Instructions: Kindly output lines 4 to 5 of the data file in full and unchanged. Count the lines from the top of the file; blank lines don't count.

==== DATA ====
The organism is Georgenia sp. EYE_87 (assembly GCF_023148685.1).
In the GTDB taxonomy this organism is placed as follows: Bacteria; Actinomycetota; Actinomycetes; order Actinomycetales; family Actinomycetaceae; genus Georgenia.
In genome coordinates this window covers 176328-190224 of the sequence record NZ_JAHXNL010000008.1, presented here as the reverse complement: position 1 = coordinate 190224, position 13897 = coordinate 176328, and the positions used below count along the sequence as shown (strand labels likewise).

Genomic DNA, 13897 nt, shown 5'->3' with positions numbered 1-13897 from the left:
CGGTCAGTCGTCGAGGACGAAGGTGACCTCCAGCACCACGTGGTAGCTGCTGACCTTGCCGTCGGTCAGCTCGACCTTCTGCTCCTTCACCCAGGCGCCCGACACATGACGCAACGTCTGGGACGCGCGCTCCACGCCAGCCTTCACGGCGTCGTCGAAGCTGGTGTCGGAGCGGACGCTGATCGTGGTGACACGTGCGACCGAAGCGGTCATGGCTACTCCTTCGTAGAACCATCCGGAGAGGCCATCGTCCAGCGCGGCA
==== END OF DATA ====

Genomic DNA, 13897 nt, shown 5'->3' with positions numbered 1-13897 from the left:
CGGTCAGTCGTCGAGGACGAAGGTGACCTCCAGCACCACGTGGTAGCTGCTGACCTTGCCGTCGGTCAGCTCGACCTTCTGCTCCTTCACCCAGGCGCCCGACACATGACGCAACGTCTGGGACGCGCGCTCCACGCCAGCCTTCACGGCGTCGTCGAAGCTGGTGTCGGAGCGGACGCTGATCGTGGTGACACGTGCGACCGAAGCGGTCATGGCTACTCCTTCGTAGAACCATCCGGAGAGGCCATCGTCCAGCGCGGCA